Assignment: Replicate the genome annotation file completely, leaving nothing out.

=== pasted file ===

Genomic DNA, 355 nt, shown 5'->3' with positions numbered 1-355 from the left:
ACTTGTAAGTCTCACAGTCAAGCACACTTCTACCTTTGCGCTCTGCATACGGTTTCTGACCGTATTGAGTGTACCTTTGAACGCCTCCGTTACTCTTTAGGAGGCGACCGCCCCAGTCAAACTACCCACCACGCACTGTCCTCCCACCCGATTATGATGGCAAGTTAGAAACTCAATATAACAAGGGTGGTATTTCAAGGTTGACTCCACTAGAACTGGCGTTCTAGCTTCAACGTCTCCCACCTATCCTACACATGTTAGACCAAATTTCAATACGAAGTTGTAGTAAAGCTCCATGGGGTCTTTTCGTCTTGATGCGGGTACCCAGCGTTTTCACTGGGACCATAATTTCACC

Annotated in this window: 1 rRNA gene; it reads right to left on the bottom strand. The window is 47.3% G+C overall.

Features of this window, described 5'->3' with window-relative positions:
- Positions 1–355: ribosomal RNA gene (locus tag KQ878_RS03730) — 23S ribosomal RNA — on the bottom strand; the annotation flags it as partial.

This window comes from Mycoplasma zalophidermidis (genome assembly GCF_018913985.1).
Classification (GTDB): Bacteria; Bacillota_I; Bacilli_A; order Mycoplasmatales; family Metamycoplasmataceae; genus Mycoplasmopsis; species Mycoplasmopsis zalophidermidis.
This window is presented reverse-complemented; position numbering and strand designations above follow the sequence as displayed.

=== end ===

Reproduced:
Genomic DNA, 355 nt, shown 5'->3' with positions numbered 1-355 from the left:
ACTTGTAAGTCTCACAGTCAAGCACACTTCTACCTTTGCGCTCTGCATACGGTTTCTGACCGTATTGAGTGTACCTTTGAACGCCTCCGTTACTCTTTAGGAGGCGACCGCCCCAGTCAAACTACCCACCACGCACTGTCCTCCCACCCGATTATGATGGCAAGTTAGAAACTCAATATAACAAGGGTGGTATTTCAAGGTTGACTCCACTAGAACTGGCGTTCTAGCTTCAACGTCTCCCACCTATCCTACACATGTTAGACCAAATTTCAATACGAAGTTGTAGTAAAGCTCCATGGGGTCTTTTCGTCTTGATGCGGGTACCCAGCGTTTTCACTGGGACCATAATTTCACC

Annotated in this window: 1 rRNA gene; it reads right to left on the bottom strand. The window is 47.3% G+C overall.

Features of this window, described 5'->3' with window-relative positions:
- Positions 1–355: ribosomal RNA gene (locus tag KQ878_RS03730) — 23S ribosomal RNA — on the bottom strand; the annotation flags it as partial.

This window comes from Mycoplasma zalophidermidis (genome assembly GCF_018913985.1).
Classification (GTDB): Bacteria; Bacillota_I; Bacilli_A; order Mycoplasmatales; family Metamycoplasmataceae; genus Mycoplasmopsis; species Mycoplasmopsis zalophidermidis.
This window is presented reverse-complemented; position numbering and strand designations above follow the sequence as displayed.